When Replacing Implants Can I Go Under the Armpit Again?

I got my current implants in 1995 and am having no problems, but they are starting to sag more than I would like. They are under the muscle and were inserted through my armpit. If/when they need to be replaced, can I go under the arm again? I like the idea of having no visible scars...and my nipples are already almost completely numb, so I dont' want to risk any further loss of sensation.

Doctor Answers 9

Can I have an Implant Exchange through an Axillary Incision?

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An axillary incision is similar to a peri-areolar or IMF incision in that you can do the initial augmentation though the incision and exchange implants through the incision. It is a common myth that silicone and large implants cannot be placed through an axillary incision, both of those are not true. I routinely place large silicone implants through an axillary incision.

Women many times decide they would like to change the size of their implants for whatever reason. This can easily be done through the axillary incision. With the use of the endoscope and specialized equipment the implant can be removed, the pocket adjusted and the new implant placed with the use of the Keller funnel.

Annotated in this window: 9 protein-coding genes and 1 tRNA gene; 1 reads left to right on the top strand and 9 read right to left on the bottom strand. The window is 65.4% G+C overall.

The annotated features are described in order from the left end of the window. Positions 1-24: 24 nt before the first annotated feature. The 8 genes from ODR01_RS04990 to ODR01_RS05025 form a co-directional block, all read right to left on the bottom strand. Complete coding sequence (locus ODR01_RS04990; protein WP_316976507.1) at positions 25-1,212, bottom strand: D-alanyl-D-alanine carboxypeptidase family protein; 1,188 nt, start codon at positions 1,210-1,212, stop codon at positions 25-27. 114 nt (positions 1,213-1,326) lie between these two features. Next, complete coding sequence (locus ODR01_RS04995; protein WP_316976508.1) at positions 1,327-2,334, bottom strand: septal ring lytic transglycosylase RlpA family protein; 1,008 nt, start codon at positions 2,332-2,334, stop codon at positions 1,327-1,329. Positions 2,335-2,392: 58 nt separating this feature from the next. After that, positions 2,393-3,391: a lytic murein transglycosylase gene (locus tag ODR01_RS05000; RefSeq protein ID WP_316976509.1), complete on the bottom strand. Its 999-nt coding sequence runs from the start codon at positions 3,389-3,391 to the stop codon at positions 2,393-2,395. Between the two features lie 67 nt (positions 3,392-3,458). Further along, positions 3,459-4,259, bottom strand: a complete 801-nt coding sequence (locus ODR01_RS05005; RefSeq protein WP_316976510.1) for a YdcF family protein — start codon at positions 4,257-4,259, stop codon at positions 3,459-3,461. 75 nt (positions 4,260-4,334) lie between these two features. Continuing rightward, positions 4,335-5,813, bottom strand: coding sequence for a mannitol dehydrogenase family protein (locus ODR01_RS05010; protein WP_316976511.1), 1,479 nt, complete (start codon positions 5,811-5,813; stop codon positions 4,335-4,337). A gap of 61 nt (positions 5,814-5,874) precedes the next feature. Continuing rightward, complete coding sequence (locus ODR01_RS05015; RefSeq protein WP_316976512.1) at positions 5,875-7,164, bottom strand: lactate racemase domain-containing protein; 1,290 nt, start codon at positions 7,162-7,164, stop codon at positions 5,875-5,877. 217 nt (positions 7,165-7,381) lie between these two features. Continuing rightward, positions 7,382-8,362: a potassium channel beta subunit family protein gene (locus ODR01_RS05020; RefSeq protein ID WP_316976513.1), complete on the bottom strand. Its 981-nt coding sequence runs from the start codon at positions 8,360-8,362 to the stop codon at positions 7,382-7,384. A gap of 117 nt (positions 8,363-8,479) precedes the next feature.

Please be sure to consult with your board certified plastic surgeon.

Replacing implants through armpit incision: difficult to correct sagging (ptosis)

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If you plan on replacing implants through your existing armpit incision, it may be difficult to correct sagging (ptosis)

Otto Joseph Placik, MD
Chicago Plastic Surgeon
4.9 out of 5 stars 86 reviews

Placement of incisions aesthetically has little ramifications in breast augmentation.

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Revisions through the axilla are more difficult because breast is somewhat remote, but it is not impossible.  I use all three approaches at the patient's request.  I don't see much difference when the scars remodel.  There is a lot of lip service paid to placement of the incision, but in the end, I don't think it makes much difference,

Breast Implant Revision Through the Armpit

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The only advantage of going through the armpit is that there are no incisions placed on the breast. However, this initial advantage is usually lost when it comes to breast implant revision surgery. The only reason to go through the armpit again is if you just want to change out the implants. If there is any sagging or droopiness to the breast, then going through the armpit will not work.

In fact, you will trade one problem for another. Typically when a woman needs a breast lift and just has implants placed, it results in something we call "Snoopy" deformity, named after the cartoon dog. This is because the breast tissue falls off the implant and it looks like Snoopy's head in profile.  If you really need a breast lift, there is no way to avoid incisions on the breast. Now the amount of incisions you need, whether it's just around the areola, a lolipop, or an upside T incision, depends on 2 things: 1) How low your nipples are and 2) How loose the skin is.

Babak Dadvand, MD
Los Angeles Plastic Surgeon
5.0 out of 5 stars 51 reviews

Transaxillary breast aug